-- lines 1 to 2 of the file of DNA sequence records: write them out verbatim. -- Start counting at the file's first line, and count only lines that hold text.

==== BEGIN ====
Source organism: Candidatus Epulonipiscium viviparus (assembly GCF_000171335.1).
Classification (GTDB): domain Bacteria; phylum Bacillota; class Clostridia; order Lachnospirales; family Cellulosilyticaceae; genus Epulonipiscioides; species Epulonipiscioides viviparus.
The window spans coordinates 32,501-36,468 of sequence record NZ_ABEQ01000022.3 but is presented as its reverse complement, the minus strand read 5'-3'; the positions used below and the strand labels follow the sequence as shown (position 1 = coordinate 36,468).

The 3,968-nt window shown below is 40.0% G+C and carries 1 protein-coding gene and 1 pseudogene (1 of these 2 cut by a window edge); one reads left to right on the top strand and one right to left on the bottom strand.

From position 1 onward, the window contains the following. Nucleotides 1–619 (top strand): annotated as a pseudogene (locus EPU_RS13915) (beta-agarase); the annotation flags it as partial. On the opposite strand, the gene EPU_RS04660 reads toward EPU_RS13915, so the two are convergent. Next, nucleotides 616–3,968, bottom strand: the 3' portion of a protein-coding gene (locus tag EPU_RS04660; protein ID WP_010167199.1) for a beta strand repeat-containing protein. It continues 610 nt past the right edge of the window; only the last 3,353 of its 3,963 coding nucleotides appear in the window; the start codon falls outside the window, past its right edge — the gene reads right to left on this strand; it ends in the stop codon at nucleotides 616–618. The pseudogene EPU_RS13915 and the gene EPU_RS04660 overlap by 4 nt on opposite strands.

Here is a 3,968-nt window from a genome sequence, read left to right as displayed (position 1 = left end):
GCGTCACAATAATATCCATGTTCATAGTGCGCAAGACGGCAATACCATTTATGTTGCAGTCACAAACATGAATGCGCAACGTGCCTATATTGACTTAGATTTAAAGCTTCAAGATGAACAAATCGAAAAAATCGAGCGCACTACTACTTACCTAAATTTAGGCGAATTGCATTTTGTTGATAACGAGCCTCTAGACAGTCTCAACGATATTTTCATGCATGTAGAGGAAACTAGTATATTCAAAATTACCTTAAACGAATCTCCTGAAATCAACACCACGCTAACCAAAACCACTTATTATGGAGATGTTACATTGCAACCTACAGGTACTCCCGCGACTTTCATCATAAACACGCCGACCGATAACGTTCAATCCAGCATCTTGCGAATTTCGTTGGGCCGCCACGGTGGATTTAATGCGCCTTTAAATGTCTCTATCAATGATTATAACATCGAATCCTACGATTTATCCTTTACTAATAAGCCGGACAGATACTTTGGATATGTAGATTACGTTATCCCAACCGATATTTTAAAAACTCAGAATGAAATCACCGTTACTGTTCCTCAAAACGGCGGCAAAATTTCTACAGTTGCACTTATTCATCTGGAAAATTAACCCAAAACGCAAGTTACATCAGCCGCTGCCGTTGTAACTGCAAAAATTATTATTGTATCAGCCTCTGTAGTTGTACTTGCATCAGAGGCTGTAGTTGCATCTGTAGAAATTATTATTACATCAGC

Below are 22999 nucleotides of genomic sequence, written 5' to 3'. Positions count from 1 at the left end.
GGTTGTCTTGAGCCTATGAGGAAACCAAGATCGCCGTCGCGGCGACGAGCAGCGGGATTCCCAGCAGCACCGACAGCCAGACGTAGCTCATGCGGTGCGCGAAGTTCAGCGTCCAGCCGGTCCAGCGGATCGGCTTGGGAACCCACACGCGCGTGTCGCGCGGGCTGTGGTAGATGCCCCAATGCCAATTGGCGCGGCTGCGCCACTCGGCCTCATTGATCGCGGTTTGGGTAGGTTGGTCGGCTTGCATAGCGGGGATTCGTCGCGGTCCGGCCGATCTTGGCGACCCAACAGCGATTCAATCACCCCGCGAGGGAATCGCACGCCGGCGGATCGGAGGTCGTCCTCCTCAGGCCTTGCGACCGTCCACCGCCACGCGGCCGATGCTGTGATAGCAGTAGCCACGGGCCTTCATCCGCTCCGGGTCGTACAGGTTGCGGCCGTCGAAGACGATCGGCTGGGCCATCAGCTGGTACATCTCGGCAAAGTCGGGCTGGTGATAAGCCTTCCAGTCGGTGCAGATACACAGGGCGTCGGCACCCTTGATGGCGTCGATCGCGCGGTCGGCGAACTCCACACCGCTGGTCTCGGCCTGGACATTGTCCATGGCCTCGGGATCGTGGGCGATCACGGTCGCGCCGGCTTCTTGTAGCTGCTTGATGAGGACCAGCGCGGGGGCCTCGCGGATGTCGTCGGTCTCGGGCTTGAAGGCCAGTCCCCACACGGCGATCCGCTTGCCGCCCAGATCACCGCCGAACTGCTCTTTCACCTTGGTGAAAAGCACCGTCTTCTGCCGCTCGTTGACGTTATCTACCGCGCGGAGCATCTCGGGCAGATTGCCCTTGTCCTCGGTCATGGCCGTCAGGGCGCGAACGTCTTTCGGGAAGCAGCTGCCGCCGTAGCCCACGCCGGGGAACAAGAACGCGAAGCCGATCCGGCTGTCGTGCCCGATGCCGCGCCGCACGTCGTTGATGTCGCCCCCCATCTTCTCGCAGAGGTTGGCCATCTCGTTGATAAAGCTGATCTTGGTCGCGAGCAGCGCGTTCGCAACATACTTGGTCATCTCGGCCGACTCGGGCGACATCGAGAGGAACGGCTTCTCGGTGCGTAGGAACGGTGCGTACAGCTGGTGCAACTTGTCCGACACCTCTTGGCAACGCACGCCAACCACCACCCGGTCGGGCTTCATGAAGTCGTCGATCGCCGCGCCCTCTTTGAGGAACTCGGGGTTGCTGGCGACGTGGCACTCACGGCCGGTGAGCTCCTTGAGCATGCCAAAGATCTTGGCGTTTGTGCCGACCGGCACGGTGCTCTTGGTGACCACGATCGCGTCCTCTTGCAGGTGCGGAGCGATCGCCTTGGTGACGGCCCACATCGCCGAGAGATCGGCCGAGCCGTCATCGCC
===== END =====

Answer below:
Source organism: Candidatus Epulonipiscium viviparus (assembly GCF_000171335.1).
Classification (GTDB): domain Bacteria; phylum Bacillota; class Clostridia; order Lachnospirales; family Cellulosilyticaceae; genus Epulonipiscioides; species Epulonipiscioides viviparus.